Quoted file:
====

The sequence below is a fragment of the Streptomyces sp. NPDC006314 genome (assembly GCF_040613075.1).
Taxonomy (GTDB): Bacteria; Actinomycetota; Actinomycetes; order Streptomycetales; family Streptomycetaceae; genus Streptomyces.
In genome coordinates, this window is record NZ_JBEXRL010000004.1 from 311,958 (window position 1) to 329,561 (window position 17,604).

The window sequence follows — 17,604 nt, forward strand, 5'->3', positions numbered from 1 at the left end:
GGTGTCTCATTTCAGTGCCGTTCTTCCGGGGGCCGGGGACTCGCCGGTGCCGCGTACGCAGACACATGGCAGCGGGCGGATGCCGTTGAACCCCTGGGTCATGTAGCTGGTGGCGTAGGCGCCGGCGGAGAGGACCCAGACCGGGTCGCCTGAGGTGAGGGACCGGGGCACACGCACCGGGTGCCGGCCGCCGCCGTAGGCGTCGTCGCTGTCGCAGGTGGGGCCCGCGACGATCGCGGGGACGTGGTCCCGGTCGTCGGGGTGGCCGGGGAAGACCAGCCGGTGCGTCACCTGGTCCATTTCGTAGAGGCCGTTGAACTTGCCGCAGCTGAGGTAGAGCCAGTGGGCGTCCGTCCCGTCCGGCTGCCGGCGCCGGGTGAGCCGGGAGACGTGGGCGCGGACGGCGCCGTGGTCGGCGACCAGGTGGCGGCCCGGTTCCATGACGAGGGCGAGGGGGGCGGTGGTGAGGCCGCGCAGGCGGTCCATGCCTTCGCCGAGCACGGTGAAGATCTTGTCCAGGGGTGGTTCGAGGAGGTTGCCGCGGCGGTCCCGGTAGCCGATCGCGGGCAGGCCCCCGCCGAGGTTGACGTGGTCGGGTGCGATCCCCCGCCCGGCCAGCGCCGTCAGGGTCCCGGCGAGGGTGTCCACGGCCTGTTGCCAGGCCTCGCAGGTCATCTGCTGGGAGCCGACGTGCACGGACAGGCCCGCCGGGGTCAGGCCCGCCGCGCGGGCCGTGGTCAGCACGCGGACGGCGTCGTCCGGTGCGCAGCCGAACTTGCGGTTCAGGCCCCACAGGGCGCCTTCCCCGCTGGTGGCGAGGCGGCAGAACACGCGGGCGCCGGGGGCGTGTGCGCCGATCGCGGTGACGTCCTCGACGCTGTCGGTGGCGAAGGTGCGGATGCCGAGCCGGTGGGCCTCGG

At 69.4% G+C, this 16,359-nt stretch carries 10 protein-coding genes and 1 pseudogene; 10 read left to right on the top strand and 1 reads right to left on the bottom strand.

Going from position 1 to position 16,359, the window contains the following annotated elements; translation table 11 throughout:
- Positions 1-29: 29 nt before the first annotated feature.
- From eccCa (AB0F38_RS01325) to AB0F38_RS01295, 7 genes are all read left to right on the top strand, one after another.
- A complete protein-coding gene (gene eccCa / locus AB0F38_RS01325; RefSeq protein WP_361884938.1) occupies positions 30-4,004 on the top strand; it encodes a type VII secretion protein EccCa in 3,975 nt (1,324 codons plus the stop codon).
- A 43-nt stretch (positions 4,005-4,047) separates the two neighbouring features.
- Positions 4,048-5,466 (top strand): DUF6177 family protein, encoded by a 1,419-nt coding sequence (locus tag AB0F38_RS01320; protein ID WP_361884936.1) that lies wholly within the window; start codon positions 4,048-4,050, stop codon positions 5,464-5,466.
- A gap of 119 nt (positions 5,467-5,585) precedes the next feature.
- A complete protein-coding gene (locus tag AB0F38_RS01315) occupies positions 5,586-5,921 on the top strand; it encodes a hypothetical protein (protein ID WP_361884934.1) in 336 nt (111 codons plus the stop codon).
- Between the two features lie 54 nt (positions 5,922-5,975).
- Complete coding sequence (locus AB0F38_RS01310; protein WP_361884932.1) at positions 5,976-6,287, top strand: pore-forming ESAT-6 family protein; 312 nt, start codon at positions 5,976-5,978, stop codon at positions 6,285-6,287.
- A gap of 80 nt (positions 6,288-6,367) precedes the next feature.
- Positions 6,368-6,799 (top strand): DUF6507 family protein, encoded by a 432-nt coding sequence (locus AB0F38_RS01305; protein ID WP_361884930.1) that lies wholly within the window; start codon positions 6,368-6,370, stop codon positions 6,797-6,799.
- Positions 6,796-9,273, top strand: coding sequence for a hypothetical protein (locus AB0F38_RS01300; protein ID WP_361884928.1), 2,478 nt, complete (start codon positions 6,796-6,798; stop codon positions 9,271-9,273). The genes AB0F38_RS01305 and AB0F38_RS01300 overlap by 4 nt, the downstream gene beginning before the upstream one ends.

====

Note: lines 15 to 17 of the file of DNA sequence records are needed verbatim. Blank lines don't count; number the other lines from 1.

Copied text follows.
- Between the two features lie 54 nt (positions 5,922-5,975).
- Complete coding sequence (locus AB0F38_RS01310; protein WP_361884932.1) at positions 5,976-6,287, top strand: pore-forming ESAT-6 family protein; 312 nt, start codon at positions 5,976-5,978, stop codon at positions 6,285-6,287.
- A gap of 80 nt (positions 6,288-6,367) precedes the next feature.